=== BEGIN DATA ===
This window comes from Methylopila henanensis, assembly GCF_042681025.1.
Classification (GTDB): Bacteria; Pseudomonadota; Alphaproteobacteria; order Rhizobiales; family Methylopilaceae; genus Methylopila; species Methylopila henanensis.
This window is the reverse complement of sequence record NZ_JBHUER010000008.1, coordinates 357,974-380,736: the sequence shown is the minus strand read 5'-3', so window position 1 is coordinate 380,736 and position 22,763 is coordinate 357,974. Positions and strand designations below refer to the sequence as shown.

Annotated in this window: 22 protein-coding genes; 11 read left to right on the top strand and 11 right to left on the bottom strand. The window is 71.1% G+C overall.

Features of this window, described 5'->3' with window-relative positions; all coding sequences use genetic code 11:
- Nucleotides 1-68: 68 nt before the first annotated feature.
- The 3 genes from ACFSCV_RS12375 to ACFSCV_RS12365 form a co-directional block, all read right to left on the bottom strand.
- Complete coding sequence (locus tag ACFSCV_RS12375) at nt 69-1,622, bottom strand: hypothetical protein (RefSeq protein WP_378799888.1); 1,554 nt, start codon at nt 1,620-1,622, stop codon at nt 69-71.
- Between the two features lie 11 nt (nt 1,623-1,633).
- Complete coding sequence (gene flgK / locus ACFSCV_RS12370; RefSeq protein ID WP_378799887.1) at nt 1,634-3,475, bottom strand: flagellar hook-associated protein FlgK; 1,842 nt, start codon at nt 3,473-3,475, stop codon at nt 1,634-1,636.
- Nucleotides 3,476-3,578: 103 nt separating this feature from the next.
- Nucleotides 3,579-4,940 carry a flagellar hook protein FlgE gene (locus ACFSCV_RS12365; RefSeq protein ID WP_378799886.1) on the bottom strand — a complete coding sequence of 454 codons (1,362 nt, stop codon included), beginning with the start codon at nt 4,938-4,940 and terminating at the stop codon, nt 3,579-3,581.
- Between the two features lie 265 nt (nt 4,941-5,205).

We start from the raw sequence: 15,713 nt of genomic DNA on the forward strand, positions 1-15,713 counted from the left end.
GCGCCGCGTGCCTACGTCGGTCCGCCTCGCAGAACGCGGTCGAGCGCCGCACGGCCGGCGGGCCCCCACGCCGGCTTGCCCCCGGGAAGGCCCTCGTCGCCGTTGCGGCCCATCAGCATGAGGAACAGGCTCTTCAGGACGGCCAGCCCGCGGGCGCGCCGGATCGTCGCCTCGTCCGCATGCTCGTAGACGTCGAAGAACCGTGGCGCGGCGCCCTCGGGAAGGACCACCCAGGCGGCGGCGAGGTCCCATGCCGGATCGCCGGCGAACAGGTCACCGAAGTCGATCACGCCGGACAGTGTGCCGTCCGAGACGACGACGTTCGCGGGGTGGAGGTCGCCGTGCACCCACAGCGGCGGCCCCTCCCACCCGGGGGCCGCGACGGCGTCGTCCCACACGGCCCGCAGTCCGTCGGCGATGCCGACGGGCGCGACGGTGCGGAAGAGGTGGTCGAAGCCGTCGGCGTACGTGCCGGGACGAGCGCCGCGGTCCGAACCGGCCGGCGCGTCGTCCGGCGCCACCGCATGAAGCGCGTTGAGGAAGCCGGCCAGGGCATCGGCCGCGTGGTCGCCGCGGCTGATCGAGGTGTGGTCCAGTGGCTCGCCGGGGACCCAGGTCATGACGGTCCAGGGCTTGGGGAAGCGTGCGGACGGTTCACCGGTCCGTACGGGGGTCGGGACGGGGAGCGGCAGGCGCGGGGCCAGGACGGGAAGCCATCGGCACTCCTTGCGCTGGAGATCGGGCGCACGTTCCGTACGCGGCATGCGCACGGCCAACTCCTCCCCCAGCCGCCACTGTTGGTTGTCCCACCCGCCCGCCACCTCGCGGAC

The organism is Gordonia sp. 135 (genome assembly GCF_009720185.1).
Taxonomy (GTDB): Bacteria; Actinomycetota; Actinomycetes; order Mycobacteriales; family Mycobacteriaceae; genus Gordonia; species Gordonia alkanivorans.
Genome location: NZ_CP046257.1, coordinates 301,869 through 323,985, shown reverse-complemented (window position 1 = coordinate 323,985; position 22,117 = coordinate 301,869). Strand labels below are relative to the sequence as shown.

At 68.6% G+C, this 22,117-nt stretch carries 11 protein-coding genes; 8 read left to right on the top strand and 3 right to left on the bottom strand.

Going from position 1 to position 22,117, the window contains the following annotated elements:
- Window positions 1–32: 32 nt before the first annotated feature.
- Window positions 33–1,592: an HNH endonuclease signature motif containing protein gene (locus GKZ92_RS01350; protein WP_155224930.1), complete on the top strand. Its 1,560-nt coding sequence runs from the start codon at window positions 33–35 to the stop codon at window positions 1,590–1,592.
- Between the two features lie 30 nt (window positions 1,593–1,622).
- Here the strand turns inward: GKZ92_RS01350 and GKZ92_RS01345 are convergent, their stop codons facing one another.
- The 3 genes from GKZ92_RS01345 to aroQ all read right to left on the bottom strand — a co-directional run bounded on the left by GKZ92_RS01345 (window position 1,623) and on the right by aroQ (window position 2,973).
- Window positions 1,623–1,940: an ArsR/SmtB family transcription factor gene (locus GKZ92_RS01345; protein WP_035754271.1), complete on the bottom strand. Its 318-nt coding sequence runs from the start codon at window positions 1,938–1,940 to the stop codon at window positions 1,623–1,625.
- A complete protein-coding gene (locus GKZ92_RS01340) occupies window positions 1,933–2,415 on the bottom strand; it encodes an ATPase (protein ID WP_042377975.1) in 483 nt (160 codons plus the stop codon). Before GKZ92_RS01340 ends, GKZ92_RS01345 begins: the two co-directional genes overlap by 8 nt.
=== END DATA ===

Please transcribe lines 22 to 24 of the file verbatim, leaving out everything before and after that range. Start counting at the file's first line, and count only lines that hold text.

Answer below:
- Window positions 33–1,592: an HNH endonuclease signature motif containing protein gene (locus GKZ92_RS01350; protein WP_155224930.1), complete on the top strand. Its 1,560-nt coding sequence runs from the start codon at window positions 33–35 to the stop codon at window positions 1,590–1,592.
- Between the two features lie 30 nt (window positions 1,593–1,622).
- Here the strand turns inward: GKZ92_RS01350 and GKZ92_RS01345 are convergent, their stop codons facing one another.